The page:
Two SDs OK?

The Service and Therapy Dog forum is for all service and therapy dogs regardless of whether or not their status is legally defined by federal or state law, how they are trained, or whether or not they are "certified." Posts questioning or disputing a person's need for a service or therapy dog, the validity of a person's service or therapy dog, or the dog's ability to do the work of a service or therapy dog are not permitted in this forum. Please keep discussions fun, friendly, and helpful at all times.

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Member Since
Barked: Wed Oct 10, '12 3:57pm PST 
I have dear friend with traumatic brain injury that manifests with PTSD and vertigo. He already had a non-SD dog when the injury occurred. He registered the dog online as an SD and takes him everywhere. He recently acquired a second dog (pup) and refers to her as "SD in training." These dogs do not do different tasks. This person is a friend. I wonder if this is really OK, or is my friend pushing the envelope and potentially giving other people with SDs a bad name?

Edited by author Wed Oct 10, '12 3:58pm PST


Queen Shmoopy
Barked: Wed Oct 10, '12 4:44pm PST 
I'm not sure how he could register either of them...? There is no registry or official certification in the United States for service dogs. I don't want to fling mud but he certainly sounds like he's pulling a fast one.

The Boy Wonder
Barked: Wed Oct 10, '12 4:54pm PST 
Two dogs is a messy issue but let me start with trying to explain what a service dog Is.

A service dog is a dog individually trained to assist with a person with a disability. There is no national registry and no federally recognized certification program. However to qualify as a service dog there are points that must be adheared to. 1) The handler must have a disability per the ADA's definition, 2) the dog must be housebroken and public access trained for basic safety, 3) the dog Must be task trained in task(s) directly relating to the persons disability.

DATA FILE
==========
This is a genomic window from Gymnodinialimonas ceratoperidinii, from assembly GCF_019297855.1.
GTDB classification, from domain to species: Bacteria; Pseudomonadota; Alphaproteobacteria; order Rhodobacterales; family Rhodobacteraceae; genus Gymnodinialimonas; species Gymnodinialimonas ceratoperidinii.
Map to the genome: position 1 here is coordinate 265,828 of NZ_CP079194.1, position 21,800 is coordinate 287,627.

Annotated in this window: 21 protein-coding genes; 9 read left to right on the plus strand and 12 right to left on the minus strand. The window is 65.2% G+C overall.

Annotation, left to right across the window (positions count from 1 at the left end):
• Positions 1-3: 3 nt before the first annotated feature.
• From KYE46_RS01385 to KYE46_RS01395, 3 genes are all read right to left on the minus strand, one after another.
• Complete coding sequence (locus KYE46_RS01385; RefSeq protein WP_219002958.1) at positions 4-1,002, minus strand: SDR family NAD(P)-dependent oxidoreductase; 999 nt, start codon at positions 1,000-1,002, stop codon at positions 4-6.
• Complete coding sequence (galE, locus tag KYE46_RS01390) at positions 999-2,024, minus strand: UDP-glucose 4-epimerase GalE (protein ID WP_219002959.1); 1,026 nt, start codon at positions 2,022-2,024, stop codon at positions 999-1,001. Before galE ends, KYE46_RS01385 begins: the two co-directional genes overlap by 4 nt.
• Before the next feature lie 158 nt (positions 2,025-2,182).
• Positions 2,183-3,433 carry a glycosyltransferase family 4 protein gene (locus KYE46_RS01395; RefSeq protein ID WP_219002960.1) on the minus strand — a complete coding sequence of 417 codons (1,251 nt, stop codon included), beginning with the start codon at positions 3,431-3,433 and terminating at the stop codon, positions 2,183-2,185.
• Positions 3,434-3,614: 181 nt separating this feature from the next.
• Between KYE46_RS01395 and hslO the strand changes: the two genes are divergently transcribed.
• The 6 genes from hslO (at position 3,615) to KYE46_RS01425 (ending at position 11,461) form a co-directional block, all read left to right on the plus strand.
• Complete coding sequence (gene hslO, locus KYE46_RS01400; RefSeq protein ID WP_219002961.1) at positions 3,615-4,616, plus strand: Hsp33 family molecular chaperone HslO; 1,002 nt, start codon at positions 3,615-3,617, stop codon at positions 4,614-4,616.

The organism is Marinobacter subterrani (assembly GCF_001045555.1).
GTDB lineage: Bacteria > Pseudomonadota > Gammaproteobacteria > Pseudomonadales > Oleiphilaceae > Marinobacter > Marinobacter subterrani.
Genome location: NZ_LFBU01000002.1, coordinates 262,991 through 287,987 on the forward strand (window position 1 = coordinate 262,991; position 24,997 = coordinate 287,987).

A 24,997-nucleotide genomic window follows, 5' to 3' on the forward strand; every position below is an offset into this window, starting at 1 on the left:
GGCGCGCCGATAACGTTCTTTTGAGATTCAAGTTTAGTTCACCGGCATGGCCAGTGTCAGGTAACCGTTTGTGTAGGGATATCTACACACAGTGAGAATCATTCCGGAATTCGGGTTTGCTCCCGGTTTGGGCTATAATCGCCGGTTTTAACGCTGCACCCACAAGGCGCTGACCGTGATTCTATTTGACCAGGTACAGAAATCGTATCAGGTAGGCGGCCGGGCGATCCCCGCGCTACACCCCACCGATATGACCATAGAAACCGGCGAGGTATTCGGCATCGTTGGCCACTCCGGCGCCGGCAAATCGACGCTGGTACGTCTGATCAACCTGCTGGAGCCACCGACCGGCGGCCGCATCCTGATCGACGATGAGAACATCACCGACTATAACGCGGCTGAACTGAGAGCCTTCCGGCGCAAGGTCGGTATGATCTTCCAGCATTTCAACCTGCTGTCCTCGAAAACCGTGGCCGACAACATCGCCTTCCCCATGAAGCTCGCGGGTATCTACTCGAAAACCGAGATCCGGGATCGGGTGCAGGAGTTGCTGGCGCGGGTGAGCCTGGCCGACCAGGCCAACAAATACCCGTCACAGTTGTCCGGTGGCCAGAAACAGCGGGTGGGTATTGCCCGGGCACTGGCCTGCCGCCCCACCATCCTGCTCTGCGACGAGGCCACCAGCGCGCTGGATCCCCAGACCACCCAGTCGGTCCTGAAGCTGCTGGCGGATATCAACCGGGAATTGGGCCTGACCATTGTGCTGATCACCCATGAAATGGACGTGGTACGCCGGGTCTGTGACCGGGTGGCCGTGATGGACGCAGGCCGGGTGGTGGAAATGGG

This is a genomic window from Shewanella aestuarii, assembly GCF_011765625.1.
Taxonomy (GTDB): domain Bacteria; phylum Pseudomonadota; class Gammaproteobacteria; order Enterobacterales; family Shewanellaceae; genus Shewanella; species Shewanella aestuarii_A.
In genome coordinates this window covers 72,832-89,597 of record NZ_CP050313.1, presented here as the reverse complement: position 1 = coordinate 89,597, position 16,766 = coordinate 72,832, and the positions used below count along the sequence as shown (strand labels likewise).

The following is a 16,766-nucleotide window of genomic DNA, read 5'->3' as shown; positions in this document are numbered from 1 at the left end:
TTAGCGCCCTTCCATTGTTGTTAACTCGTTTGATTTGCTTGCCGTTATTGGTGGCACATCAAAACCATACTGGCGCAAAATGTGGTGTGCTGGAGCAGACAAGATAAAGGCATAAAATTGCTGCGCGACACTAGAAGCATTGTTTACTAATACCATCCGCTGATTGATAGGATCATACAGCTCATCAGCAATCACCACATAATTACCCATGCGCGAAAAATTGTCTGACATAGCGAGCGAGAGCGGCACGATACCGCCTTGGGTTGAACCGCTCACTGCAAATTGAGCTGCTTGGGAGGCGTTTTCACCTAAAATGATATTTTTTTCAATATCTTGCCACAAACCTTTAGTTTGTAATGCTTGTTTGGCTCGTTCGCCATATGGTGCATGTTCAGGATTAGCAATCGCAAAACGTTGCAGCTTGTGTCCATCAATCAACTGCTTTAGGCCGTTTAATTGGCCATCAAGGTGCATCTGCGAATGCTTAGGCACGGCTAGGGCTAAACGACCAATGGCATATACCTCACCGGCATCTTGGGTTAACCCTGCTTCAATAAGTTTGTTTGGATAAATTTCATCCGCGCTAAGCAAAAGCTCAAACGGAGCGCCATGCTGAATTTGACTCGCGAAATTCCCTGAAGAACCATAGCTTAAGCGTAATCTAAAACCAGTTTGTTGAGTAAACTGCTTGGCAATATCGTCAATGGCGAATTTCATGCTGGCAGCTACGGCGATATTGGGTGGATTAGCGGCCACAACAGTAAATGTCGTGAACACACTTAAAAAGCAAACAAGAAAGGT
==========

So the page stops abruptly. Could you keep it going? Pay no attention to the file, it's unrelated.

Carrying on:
Service dogs in training are not covered under federal law and one must look at state law for guidelines, different states have different laws pertaining to public access rights with a dog in training.

If the first dog isn't task trained then it is not a service dog under any federal or state law. Penalties for faking a service dog can be very high and beyond that by having an untrained dog in public the person hurts all legitimate service dog teams.

As to having multiple dogs, it is possible to have different dogs trained to different tasks, though as a rule a business is only required 'reasonable' accommodation so you're walking on a slippery slope with that. I know a few people who have a guide dog and a dog for another type of work like medical alert. This is sometimes needed because some program trained dogs can not be trained in other tasks and some tasks require different things from a dog that are sometimes incompatible. Saying you can't have two dogs as a blanket statement is like saying a person can't have a wheelchair And oxygen. They are two different things for different purposes.

A service dog is a serious commitment. You might have him look at ADI or IAADP's minimum training standards and help him find a trainer that specializes in service dogs. The online registry is a scam, plain and simple.

H, my angel- in heaven.

Barked: Wed Oct 10, '12 7:43pm PST 
Sounds fishy to me. If the first dog wasn't an SD how did it suddenly become when after your friend "registered" it? Service dogs go through a ton of public training and task training. Registering it somewhere means nothing, plus they are all scams anyway.

Edited by author Wed Oct 10, '12 7:44pm PST


Razzle Dazzle-